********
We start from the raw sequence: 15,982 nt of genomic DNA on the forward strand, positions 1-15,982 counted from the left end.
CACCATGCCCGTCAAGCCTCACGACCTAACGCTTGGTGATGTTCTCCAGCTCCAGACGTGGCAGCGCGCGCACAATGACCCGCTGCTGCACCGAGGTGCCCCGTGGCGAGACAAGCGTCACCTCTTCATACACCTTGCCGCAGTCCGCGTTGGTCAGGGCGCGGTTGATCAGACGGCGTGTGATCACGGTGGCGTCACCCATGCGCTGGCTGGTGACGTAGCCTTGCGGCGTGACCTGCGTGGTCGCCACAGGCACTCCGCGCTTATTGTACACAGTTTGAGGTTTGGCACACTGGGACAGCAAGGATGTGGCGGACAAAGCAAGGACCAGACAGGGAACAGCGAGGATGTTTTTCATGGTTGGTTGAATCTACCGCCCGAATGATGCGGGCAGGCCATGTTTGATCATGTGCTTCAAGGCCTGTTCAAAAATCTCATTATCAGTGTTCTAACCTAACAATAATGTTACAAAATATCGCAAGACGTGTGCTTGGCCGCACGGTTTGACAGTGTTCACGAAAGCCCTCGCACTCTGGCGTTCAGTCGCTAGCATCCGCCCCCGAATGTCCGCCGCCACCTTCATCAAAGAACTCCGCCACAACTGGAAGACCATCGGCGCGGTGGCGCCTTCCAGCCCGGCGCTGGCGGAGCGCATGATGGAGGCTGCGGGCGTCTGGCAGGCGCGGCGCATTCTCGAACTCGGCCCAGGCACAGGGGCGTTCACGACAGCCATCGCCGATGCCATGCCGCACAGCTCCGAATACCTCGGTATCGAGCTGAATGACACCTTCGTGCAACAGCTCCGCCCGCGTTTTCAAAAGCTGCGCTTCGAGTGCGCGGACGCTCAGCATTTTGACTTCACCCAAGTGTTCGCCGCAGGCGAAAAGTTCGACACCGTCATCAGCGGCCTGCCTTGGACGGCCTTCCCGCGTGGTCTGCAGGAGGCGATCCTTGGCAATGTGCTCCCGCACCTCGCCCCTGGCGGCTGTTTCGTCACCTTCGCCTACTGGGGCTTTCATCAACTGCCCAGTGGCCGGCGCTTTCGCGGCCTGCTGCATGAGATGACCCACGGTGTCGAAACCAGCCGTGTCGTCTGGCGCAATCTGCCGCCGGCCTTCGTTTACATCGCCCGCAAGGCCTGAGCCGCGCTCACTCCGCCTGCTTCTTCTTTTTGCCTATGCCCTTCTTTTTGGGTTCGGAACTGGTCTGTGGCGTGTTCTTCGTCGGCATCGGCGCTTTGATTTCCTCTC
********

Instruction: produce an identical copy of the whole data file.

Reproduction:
We start from the raw sequence: 15,982 nt of genomic DNA on the forward strand, positions 1-15,982 counted from the left end.
CACCATGCCCGTCAAGCCTCACGACCTAACGCTTGGTGATGTTCTCCAGCTCCAGACGTGGCAGCGCGCGCACAATGACCCGCTGCTGCACCGAGGTGCCCCGTGGCGAGACAAGCGTCACCTCTTCATACACCTTGCCGCAGTCCGCGTTGGTCAGGGCGCGGTTGATCAGACGGCGTGTGATCACGGTGGCGTCACCCATGCGCTGGCTGGTGACGTAGCCTTGCGGCGTGACCTGCGTGGTCGCCACAGGCACTCCGCGCTTATTGTACACAGTTTGAGGTTTGGCACACTGGGACAGCAAGGATGTGGCGGACAAAGCAAGGACCAGACAGGGAACAGCGAGGATGTTTTTCATGGTTGGTTGAATCTACCGCCCGAATGATGCGGGCAGGCCATGTTTGATCATGTGCTTCAAGGCCTGTTCAAAAATCTCATTATCAGTGTTCTAACCTAACAATAATGTTACAAAATATCGCAAGACGTGTGCTTGGCCGCACGGTTTGACAGTGTTCACGAAAGCCCTCGCACTCTGGCGTTCAGTCGCTAGCATCCGCCCCCGAATGTCCGCCGCCACCTTCATCAAAGAACTCCGCCACAACTGGAAGACCATCGGCGCGGTGGCGCCTTCCAGCCCGGCGCTGGCGGAGCGCATGATGGAGGCTGCGGGCGTCTGGCAGGCGCGGCGCATTCTCGAACTCGGCCCAGGCACAGGGGCGTTCACGACAGCCATCGCCGATGCCATGCCGCACAGCTCCGAATACCTCGGTATCGAGCTGAATGACACCTTCGTGCAACAGCTCCGCCCGCGTTTTCAAAAGCTGCGCTTCGAGTGCGCGGACGCTCAGCATTTTGACTTCACCCAAGTGTTCGCCGCAGGCGAAAAGTTCGACACCGTCATCAGCGGCCTGCCTTGGACGGCCTTCCCGCGTGGTCTGCAGGAGGCGATCCTTGGCAATGTGCTCCCGCACCTCGCCCCTGGCGGCTGTTTCGTCACCTTCGCCTACTGGGGCTTTCATCAACTGCCCAGTGGCCGGCGCTTTCGCGGCCTGCTGCATGAGATGACCCACGGTGTCGAAACCAGCCGTGTCGTCTGGCGCAATCTGCCGCCGGCCTTCGTTTACATCGCCCGCAAGGCCTGAGCCGCGCTCACTCCGCCTGCTTCTTCTTTTTGCCTATGCCCTTCTTTTTGGGTTCGGAACTGGTCTGTGGCGTGTTCTTCGTCGGCATCGGCGCTTTGATTTCCTCTC